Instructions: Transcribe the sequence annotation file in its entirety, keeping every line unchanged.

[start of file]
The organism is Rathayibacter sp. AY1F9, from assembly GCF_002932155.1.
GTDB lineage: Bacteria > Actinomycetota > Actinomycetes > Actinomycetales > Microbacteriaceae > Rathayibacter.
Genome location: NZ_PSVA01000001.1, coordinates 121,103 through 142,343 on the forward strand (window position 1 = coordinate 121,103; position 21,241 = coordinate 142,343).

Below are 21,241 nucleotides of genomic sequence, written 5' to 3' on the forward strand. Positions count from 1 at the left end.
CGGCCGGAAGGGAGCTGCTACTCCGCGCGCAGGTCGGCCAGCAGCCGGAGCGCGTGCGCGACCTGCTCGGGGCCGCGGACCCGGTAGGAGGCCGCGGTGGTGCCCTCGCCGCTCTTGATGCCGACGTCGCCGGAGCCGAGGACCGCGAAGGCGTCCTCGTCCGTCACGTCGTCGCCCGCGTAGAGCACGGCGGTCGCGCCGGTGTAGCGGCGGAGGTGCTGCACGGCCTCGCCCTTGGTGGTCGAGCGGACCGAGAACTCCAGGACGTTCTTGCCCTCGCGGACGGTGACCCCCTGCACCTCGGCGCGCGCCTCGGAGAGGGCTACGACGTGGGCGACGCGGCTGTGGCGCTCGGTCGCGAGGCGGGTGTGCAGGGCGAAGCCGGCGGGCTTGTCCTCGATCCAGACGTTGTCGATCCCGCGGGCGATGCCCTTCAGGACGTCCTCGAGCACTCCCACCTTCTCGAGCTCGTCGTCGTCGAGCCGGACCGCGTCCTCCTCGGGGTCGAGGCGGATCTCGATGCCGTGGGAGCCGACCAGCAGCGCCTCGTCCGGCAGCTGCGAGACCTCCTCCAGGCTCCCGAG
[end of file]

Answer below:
The organism is Rathayibacter sp. AY1F9, from assembly GCF_002932155.1.
GTDB lineage: Bacteria > Actinomycetota > Actinomycetes > Actinomycetales > Microbacteriaceae > Rathayibacter.
Genome location: NZ_PSVA01000001.1, coordinates 121,103 through 142,343 on the forward strand (window position 1 = coordinate 121,103; position 21,241 = coordinate 142,343).

Below are 21,241 nucleotides of genomic sequence, written 5' to 3' on the forward strand. Positions count from 1 at the left end.
CGGCCGGAAGGGAGCTGCTACTCCGCGCGCAGGTCGGCCAGCAGCCGGAGCGCGTGCGCGACCTGCTCGGGGCCGCGGACCCGGTAGGAGGCCGCGGTGGTGCCCTCGCCGCTCTTGATGCCGACGTCGCCGGAGCCGAGGACCGCGAAGGCGTCCTCGTCCGTCACGTCGTCGCCCGCGTAGAGCACGGCGGTCGCGCCGGTGTAGCGGCGGAGGTGCTGCACGGCCTCGCCCTTGGTGGTCGAGCGGACCGAGAACTCCAGGACGTTCTTGCCCTCGCGGACGGTGACCCCCTGCACCTCGGCGCGCGCCTCGGAGAGGGCTACGACGTGGGCGACGCGGCTGTGGCGCTCGGTCGCGAGGCGGGTGTGCAGGGCGAAGCCGGCGGGCTTGTCCTCGATCCAGACGTTGTCGATCCCGCGGGCGATGCCCTTCAGGACGTCCTCGAGCACTCCCACCTTCTCGAGCTCGTCGTCGTCGAGCCGGACCGCGTCCTCCTCGGGGTCGAGGCGGATCTCGATGCCGTGGGAGCCGACCAGCAGCGCCTCGTCCGGCAGCTGCGAGACCTCCTCCAGGCTCCCGAG